The toasts of the Christmas holidays are the most anticipated of the year, and usually the ones on which the most is aimed to drink well: to celebrate the stroke of midnight that marks the “miraculous birth” or the passage between one year and another are a must the bubbles – whether they are Italian, French or otherwise it does not matter. To accompany instead the moment of the dessert that marks the (momentary, in the case of New Year’s Eve if you plan to bring to the table also cotechino and lentils) end of the Eve dinner or festive lunch, instead, it will be better to focus on something more suitable exploring among the many possible nuances of “sweet” or dessert wines.
We therefore see some combinations of sure success – but not necessarily for granted, indeed – with the sweets of the most loved festivals or typical of some Italian regional traditions, between marriages between regional excellences, unpublished north-south meetings and some gambit across the border.
Let’s start from a rather tried and tested and decidedly territorial combination: the panforte, traditional Sienese dessert with a spicy character based on dried and candied fruit, honey and spices – also recognized by the PGI Panforte di Siena, in the white version (with icing sugar) or black, covered with other spices – goes perfectly with the Vin Santo Occhio di Pernice di Avignonesi, the result of a yeast handed down for generations and a very long aging that give it notes of dates and figs dried fruits, candied citrus fruits, honey and peppery notes and sweet spices, while maintaining a beautiful freshness.
Going down to the South, we find the rich repertoire of Neapolitan Christmas sweets that combine almonds, spices and sometimes chocolate, from delicious roccocò to munching putting a strain on the mandibles (they are called “splits” for their extreme crunchiness) to mostaccioli, spicy biscuits in the shape of a turbot covered with dark chocolate. What to drink next door? Our proposal is to aim straight north, choosing a “cross-regional” combination with a late harvest gewurztraminer such as the Joseph Hofstatter Rechtenthaler Schlossleiten: sweet wine with a marked freshness, thanks to the acidity of the grapes and the thermal excursions, which combines notes of citrus and flowers with mentholated and mountain herbs, for an overall result of great elegance and not at all cloying.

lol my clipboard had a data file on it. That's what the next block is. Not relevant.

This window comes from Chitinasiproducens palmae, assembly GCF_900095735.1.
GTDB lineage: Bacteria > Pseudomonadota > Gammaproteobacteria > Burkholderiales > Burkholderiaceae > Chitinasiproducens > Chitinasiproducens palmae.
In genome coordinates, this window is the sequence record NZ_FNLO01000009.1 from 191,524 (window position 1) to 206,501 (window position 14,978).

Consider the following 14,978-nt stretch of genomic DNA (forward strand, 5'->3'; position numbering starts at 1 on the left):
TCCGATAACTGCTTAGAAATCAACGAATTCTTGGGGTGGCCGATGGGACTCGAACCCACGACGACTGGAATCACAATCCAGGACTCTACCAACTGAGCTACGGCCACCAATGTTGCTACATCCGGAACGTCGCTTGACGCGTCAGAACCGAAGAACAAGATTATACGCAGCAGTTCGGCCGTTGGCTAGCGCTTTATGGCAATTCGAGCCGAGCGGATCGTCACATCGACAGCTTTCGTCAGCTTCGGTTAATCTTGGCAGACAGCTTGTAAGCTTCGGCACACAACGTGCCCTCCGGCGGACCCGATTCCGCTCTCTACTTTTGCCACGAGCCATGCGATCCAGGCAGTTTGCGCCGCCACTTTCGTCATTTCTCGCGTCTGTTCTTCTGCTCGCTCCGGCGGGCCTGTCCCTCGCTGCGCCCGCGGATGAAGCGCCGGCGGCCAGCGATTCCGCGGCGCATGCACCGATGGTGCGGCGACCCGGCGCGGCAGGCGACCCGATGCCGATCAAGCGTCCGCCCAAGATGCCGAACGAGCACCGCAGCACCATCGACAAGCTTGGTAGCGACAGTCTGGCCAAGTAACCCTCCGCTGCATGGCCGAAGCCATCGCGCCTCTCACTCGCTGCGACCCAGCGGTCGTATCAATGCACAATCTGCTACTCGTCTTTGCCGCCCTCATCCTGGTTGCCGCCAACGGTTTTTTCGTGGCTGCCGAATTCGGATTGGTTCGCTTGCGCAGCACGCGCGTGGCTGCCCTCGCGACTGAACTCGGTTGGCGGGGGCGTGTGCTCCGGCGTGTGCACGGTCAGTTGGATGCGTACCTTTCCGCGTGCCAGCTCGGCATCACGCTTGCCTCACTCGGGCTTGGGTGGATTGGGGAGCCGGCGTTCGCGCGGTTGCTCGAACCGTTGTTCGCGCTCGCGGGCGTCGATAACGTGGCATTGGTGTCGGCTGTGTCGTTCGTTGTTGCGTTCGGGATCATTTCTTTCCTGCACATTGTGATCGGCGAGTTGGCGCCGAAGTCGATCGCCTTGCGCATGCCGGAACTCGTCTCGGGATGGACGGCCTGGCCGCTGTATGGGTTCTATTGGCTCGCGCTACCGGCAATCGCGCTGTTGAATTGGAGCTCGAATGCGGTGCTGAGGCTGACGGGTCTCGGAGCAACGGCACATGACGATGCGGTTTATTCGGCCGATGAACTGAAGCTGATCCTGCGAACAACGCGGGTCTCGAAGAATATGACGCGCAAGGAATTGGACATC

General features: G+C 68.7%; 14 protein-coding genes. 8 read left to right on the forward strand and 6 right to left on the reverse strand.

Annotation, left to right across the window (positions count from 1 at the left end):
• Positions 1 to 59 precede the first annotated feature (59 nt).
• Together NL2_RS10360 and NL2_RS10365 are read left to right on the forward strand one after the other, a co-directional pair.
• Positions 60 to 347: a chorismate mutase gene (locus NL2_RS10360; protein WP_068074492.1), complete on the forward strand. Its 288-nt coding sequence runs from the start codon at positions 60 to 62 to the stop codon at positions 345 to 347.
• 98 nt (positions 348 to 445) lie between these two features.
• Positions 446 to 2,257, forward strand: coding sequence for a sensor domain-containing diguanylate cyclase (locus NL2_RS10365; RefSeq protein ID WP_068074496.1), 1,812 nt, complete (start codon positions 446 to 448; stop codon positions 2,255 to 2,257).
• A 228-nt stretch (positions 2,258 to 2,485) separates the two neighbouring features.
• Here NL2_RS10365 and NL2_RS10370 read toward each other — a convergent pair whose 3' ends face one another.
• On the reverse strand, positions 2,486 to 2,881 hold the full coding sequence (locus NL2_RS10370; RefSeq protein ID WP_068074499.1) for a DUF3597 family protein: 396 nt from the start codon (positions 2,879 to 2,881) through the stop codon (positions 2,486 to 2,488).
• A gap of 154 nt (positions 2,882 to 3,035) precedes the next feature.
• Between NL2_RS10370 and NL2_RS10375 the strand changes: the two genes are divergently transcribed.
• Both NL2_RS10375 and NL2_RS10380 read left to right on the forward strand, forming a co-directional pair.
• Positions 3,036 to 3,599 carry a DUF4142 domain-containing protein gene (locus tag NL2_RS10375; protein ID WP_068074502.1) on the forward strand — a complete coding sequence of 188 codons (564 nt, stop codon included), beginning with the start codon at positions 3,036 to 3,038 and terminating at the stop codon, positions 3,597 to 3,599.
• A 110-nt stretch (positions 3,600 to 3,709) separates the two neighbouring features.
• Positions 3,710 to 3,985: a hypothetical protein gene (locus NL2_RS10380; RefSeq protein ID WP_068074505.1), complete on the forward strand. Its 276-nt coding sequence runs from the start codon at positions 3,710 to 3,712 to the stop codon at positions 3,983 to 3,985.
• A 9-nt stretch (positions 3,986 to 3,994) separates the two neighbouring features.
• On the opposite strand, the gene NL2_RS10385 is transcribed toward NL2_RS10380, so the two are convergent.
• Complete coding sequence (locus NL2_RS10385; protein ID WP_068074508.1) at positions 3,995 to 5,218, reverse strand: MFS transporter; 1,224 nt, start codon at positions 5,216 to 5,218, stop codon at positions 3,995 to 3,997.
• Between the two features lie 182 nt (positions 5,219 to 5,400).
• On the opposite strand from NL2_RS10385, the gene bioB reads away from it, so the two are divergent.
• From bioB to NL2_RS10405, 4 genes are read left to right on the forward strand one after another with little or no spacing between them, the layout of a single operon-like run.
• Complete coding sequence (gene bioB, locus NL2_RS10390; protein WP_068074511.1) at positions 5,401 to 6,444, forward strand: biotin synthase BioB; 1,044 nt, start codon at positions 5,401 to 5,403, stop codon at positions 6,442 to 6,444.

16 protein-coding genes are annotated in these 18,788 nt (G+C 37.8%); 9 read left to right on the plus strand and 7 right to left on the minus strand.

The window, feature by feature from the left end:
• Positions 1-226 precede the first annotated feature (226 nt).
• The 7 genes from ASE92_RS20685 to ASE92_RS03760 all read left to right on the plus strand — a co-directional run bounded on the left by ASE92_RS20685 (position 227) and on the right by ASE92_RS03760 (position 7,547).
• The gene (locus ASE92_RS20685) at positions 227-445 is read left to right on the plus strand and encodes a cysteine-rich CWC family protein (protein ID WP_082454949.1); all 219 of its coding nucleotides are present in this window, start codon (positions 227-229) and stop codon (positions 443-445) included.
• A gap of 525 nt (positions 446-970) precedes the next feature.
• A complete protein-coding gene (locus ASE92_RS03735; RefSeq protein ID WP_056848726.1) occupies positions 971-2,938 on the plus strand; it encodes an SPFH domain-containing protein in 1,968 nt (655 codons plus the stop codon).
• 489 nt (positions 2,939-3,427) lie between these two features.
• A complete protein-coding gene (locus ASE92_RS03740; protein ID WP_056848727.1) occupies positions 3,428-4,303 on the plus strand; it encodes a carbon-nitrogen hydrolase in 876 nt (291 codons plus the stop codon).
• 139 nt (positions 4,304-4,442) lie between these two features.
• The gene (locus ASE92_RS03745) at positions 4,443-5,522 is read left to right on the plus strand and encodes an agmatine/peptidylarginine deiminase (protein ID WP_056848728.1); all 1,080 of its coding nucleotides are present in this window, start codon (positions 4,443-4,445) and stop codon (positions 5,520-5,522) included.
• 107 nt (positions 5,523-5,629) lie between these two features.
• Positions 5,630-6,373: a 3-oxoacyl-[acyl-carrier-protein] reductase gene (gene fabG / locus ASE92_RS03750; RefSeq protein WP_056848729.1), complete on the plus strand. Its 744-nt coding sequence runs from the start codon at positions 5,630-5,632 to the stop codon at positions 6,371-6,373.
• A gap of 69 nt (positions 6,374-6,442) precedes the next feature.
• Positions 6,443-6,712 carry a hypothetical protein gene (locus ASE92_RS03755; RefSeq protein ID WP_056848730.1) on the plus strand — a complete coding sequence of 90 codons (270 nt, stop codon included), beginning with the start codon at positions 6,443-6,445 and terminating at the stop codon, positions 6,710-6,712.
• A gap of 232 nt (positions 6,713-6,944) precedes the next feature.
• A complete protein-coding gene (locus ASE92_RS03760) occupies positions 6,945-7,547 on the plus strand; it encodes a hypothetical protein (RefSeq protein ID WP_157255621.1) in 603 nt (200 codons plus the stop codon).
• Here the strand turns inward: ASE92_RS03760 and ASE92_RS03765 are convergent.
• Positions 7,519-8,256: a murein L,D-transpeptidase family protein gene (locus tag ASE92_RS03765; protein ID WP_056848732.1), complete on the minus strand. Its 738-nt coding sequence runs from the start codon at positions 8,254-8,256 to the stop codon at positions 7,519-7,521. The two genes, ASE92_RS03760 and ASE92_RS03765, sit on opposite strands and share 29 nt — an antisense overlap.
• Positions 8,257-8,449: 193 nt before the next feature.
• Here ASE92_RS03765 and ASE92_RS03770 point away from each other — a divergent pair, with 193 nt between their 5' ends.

Certainly on the tables of the holidays can not miss the king of Christmas: the panettone. Since, at least ten years ago, it has become the new frontier of artisan pastry, conquering the South – both in consumption and production – there are now infinite variations, with local or exotic ingredients. We remain for the moment on the classic, that of the Milanese tradition with raisins and candied and without almond icing but fragrant as much as we should: in this case, it tickles us a lot the idea of going beyond the obvious and combining it with a great sweet wine out of the box. Let’s talk about Josko Gravner’s 8’9’10: obtained from botritized ribolla grapes of three different – and very large – harvests, it has an amber color, hints of dehydrated fruit, saffron and resin and an enveloping taste, with a sweetness balanced by savory notes, which goes perfectly with the opulence without ostentation of a panettone made according to tradition. If instead you prefer to “exaggerate” by choosing a stuffed panettone, perhaps chocolate – with the cream inside further confirmed by the external glaze – then there will be a need for something more decisive even in the glass, such as the Recioto della Valpolicella Classico A Roberto di Quintarelli, from Corvina and Corvinone grapes, Rondinella, Cabernet Sauvignon, Nebbiolo, Croatina and Sangiovese, withered after the harvest for 120 days. Matured for a few years in small oak barrels of Slavonia, it is a warm and velvety wine, with an intense garnet color, with memories of marasca, cherry and jam.
However, we do not neglect “the other” great protagonist of Christmas, the pandoro: for many years overshadowed by panettone – also because making it handcrafted is much more complex than panettone, but they find themselves of amazing – has a profile only apparently less rich than the leavened “cousin”. A real explosion of aromas of sugar, butter and vanilla that can find an ideal accompaniment in a bottle that approaches the myth: the Chateau d’Yquem, the prince of sweet wines – and the only white to be recognized Premier Cru Supérieur – produced in Sauternes, with a sweetness perfectly balanced by acidity and texture, able to cross the passing of the decades without the charm being scratched. For a toast you will remember over the years.
– Luciana Squadrilli 09.12.2020
Luciana Squadrilli is a professional journalist specialized in food and wine, she collaborates with Italian and foreign guides and newspapers telling the best side of Italy (and not only). Editor of Food&Wine Italia and food editor of Lonely Planet Magazine Italia, she deals with pizza and oil with particular attention, loves Champagne and is the author of several titles including La Buona Pizza (Giunti) and Pizza and Bolle (Edizioni Estemporanee).